Uncovering JAPA

Sustainable Development: Vision or Policy?

Sustainability and green rhetoric are common in 21st century planning, featuring promises of environmental stewardship and coexistence. Quantitative and longitudinal studies can cut through greenwashing and identify effective policies. Although rare in planning literature, these studies reveal how community intentions change over time.

In "Are We There Yet? Revisiting 'Planning for Sustainable Development' 20 Years Later" (Journal of the American Planning Association, Vol. 90, No. 2) Maria Manta Conroy and Jessica Pagan Wilson apply a seminal sustainability scoring system to revised municipal plans. Their longitudinal study complicates expectations of progress toward sustainable planning policies.

Scoring Sustainability

In 2000, Philip R. Berke and Maria Manta Conroy published "Are We Planning for Sustainable Development? An Evaluation of 30 Comprehensive Plans." This pioneering study, the first to quantify sustainable development in comprehensive plans, continues to shape planning, public health, policy, and business fields.

This study examined the adherence of planning practices to the sustainable development directive from the United Nations Conference on Environment and Development Earth Summit. The authors defined six sustainability principles—livable built environment, harmony with nature, place-based economy, equity, polluters pay, and responsible regionalism.

They used these principles to evaluate the policies of 20 high-quality (non-integrated) and 10 explicitly sustainability-focused (integrated) comprehensive plans across the United States. Their findings indicated no significant difference in how effectively the two sets of plans promoted these principles.

The scoring system measured the direct association between principles and policies. Sustainability principles categorized plan policies and then grouped them into plan elements (housing, transportation, environment, etc.). Each policy was also linked to one of 27 development management techniques.

If a specific combination of sustainability principles, plan elements, and development management techniques had no corresponding policy, it received a score of 0. If multiple policies supported the same combination, only the strongest score (either 1 or 2) was counted.

Following this original method, 20 years later, Conroy and Wilson totaled scores for each of the seven plan elements within each principle.

Effectiveness of Updated Planning Policies on Sustainability

Conroy and Wilson posed a direct question: Do the updated planning policies in each community, as examined in the Berke and Conroy study, promote sustainability principles more effectively or in a more balanced manner compared to their original counterparts?

The authors conducted a longitudinal analysis of policy updates in the Berke and Conroy plans using the original coding framework, comparing scores with those of the original plans. The study subjects are the original 30 communities. In this way, the authors aimed to evaluate how effectively updated plan policies promote the six sustainability principles.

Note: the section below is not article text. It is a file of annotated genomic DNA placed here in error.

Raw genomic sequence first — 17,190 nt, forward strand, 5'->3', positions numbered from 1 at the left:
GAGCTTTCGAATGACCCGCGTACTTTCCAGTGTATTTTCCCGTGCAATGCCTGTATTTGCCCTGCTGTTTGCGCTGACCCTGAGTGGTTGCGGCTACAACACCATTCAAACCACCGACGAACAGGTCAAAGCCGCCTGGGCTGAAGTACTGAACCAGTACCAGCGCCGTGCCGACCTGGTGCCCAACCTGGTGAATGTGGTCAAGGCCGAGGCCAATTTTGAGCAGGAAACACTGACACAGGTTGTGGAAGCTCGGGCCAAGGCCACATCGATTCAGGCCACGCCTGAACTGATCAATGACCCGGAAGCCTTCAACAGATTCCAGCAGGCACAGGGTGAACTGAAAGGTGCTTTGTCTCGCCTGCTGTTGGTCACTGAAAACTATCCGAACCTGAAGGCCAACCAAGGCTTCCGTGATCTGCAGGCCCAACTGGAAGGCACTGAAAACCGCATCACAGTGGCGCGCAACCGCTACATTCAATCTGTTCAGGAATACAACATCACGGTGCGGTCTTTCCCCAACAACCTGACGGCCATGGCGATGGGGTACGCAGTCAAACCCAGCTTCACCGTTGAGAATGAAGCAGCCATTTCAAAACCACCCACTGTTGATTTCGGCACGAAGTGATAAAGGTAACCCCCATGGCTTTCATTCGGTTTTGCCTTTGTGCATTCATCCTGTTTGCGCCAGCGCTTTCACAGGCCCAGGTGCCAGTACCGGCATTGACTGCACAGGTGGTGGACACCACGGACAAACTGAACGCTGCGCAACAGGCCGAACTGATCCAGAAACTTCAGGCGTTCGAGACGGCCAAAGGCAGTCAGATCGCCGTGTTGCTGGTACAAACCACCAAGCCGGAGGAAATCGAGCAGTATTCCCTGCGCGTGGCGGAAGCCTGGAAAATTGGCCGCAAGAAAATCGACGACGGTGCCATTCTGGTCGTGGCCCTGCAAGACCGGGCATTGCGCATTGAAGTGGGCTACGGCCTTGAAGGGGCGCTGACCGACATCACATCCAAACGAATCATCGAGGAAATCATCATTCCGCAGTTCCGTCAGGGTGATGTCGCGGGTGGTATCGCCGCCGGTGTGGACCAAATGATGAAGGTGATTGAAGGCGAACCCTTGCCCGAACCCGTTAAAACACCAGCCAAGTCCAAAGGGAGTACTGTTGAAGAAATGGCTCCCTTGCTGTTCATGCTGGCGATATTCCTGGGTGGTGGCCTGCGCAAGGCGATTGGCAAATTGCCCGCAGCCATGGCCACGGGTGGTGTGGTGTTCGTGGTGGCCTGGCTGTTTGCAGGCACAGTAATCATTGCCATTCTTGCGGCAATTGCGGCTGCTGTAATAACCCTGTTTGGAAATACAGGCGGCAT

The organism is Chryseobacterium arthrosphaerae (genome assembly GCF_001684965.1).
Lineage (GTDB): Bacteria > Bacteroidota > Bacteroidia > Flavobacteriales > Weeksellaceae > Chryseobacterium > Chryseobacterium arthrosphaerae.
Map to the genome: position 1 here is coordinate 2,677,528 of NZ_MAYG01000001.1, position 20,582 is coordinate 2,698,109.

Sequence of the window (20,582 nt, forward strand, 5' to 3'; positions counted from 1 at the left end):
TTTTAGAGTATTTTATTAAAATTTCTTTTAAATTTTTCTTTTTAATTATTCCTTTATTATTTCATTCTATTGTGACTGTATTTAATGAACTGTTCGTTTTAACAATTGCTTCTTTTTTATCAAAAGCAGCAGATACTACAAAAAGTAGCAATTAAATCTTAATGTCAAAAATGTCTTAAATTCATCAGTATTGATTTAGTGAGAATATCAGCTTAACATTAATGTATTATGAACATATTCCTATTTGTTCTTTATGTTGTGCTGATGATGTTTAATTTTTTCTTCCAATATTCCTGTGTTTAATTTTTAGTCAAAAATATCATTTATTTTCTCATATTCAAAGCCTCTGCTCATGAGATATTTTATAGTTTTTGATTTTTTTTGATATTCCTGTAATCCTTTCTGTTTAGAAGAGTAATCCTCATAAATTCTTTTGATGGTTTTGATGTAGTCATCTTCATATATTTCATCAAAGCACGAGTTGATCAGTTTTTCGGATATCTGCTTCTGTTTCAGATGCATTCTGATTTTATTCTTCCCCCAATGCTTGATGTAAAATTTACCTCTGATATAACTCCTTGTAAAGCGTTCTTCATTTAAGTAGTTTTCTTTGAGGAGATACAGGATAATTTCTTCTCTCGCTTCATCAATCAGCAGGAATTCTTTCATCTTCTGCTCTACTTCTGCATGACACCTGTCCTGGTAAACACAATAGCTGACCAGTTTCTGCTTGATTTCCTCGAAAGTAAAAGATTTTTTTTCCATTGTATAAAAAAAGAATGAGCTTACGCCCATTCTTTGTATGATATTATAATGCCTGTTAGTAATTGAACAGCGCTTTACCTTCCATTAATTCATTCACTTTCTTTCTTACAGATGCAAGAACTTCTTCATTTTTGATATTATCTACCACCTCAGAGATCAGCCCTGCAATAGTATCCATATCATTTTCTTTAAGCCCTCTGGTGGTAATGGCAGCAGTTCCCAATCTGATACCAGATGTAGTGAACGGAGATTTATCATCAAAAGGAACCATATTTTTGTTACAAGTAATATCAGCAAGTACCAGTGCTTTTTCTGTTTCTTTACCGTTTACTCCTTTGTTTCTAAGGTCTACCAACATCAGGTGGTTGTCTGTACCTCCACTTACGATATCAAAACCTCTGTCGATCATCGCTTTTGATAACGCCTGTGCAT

Most plans (20 out of 28) consistently scored lower on harmony with nature compared to the original study, making it the only principle that saw a decline on average. The principle of a livable built environment showed the largest overall gains, with equity presenting the second-largest increase, particularly stronger in the non-integrated group compared to the integrated group.

Integrated plans in Chattanooga, Tennessee, and Teton County, Wyoming, showed lower or unchanged scores across all principles, potentially indicating a reduced commitment to sustainability due to fewer or weaker policies. In contrast, San Antonio, Texas, demonstrated higher or steady scores, suggesting enhanced or increased policies promoting sustainability in its updated plan.

Meanwhile, other integrated plans exhibited a mix of higher and lower scores across principles, reflecting varied outcomes in their efforts to integrate sustainable development goals. These results highlight the diverse approaches and challenges faced by different regions in effectively incorporating sustainability into their planning strategies.

Non-integrated plans, which are high-quality but lack explicit focus on sustainable development, showed varied performance. Five plans (Annapolis, Maryland; Arlington, Texas; Champaign, Illinois; Georgetown, Texas; and Nantucket, Massachusetts) consistently scored lower or stagnated, while two (Bozeman, Montana; and Windsor, Connecticut) saw higher or stagnant scores. Gains were notable in equity and responsible regionalism, with declines mainly in environmental harmony.

Stalling on Sustainability

Sustainability scores in comprehensive plans have remained largely unchanged over the past 20 years, despite a heightened emphasis on sustainability as a guiding principle. While many updated plans now include broad sustainability goals, they have not consistently led to higher scores. The authors' analysis shows progress toward stronger sustainability scores in plans is slow and uneven.

Conroy and Wilson observe that the scoring system favors a balance between principles. This implies that a plan solely emphasizing equity, for example, may not enhance its overall score. This aspect could be considered a weakness in the scoring system.

While progress has been made in adopting sustainability visions, implementing robust supportive policies in comprehensive plans remains a challenging issue for practitioners. Continued longitudinal studies are crucial to track the evolving impact of these efforts as more communities adopt sustainability frameworks.

Top image: Photo by iStock/Getty Images Plus

Grant Holub-Moorman is a master's in city and regional planning student at the University of North Carolina at Chapel Hill.

June 27, 2024

By Grant Holub-Moorman